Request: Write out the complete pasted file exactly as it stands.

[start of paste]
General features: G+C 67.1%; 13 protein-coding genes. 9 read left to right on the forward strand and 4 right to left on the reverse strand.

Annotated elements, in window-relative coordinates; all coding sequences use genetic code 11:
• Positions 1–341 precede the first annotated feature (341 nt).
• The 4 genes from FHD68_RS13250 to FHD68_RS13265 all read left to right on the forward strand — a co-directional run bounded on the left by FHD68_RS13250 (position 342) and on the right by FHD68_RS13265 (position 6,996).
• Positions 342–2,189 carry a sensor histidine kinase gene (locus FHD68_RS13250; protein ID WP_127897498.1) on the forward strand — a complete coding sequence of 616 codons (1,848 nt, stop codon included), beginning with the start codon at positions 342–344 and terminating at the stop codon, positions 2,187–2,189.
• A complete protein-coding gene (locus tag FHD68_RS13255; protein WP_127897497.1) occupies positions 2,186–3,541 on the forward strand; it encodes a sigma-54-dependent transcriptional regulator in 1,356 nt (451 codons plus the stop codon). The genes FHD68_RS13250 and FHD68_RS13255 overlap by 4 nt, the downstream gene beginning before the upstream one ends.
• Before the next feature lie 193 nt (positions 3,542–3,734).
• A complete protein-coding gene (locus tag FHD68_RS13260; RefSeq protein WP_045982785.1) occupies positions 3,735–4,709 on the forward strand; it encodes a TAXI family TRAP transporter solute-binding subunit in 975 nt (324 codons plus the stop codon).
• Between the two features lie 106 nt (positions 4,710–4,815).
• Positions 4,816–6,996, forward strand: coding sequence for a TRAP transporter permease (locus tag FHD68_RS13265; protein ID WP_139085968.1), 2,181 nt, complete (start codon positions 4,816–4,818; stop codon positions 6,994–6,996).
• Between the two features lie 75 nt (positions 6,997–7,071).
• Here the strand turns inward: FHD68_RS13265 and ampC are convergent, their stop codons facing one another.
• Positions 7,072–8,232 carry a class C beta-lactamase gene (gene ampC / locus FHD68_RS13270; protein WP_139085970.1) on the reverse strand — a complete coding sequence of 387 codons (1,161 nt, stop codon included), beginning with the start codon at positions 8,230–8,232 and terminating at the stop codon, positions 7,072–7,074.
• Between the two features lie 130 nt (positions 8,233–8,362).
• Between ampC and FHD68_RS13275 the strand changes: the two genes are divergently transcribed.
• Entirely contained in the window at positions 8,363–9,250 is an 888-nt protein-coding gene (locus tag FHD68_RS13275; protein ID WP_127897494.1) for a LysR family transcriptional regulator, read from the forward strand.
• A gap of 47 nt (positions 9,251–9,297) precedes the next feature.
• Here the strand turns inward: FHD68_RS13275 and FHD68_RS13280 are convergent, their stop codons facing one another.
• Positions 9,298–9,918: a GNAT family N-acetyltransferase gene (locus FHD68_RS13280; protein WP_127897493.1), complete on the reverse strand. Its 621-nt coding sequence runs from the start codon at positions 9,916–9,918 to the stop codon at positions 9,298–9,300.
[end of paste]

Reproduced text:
General features: G+C 67.1%; 13 protein-coding genes. 9 read left to right on the forward strand and 4 right to left on the reverse strand.

Annotated elements, in window-relative coordinates; all coding sequences use genetic code 11:
• Positions 1–341 precede the first annotated feature (341 nt).
• The 4 genes from FHD68_RS13250 to FHD68_RS13265 all read left to right on the forward strand — a co-directional run bounded on the left by FHD68_RS13250 (position 342) and on the right by FHD68_RS13265 (position 6,996).
• Positions 342–2,189 carry a sensor histidine kinase gene (locus FHD68_RS13250; protein ID WP_127897498.1) on the forward strand — a complete coding sequence of 616 codons (1,848 nt, stop codon included), beginning with the start codon at positions 342–344 and terminating at the stop codon, positions 2,187–2,189.
• A complete protein-coding gene (locus tag FHD68_RS13255; protein WP_127897497.1) occupies positions 2,186–3,541 on the forward strand; it encodes a sigma-54-dependent transcriptional regulator in 1,356 nt (451 codons plus the stop codon). The genes FHD68_RS13250 and FHD68_RS13255 overlap by 4 nt, the downstream gene beginning before the upstream one ends.
• Before the next feature lie 193 nt (positions 3,542–3,734).
• A complete protein-coding gene (locus tag FHD68_RS13260; RefSeq protein WP_045982785.1) occupies positions 3,735–4,709 on the forward strand; it encodes a TAXI family TRAP transporter solute-binding subunit in 975 nt (324 codons plus the stop codon).
• Between the two features lie 106 nt (positions 4,710–4,815).
• Positions 4,816–6,996, forward strand: coding sequence for a TRAP transporter permease (locus tag FHD68_RS13265; protein ID WP_139085968.1), 2,181 nt, complete (start codon positions 4,816–4,818; stop codon positions 6,994–6,996).
• Between the two features lie 75 nt (positions 6,997–7,071).
• Here the strand turns inward: FHD68_RS13265 and ampC are convergent, their stop codons facing one another.
• Positions 7,072–8,232 carry a class C beta-lactamase gene (gene ampC / locus FHD68_RS13270; protein WP_139085970.1) on the reverse strand — a complete coding sequence of 387 codons (1,161 nt, stop codon included), beginning with the start codon at positions 8,230–8,232 and terminating at the stop codon, positions 7,072–7,074.
• Between the two features lie 130 nt (positions 8,233–8,362).
• Between ampC and FHD68_RS13275 the strand changes: the two genes are divergently transcribed.
• Entirely contained in the window at positions 8,363–9,250 is an 888-nt protein-coding gene (locus tag FHD68_RS13275; protein ID WP_127897494.1) for a LysR family transcriptional regulator, read from the forward strand.
• A gap of 47 nt (positions 9,251–9,297) precedes the next feature.
• Here the strand turns inward: FHD68_RS13275 and FHD68_RS13280 are convergent, their stop codons facing one another.
• Positions 9,298–9,918: a GNAT family N-acetyltransferase gene (locus FHD68_RS13280; protein WP_127897493.1), complete on the reverse strand. Its 621-nt coding sequence runs from the start codon at positions 9,916–9,918 to the stop codon at positions 9,298–9,300.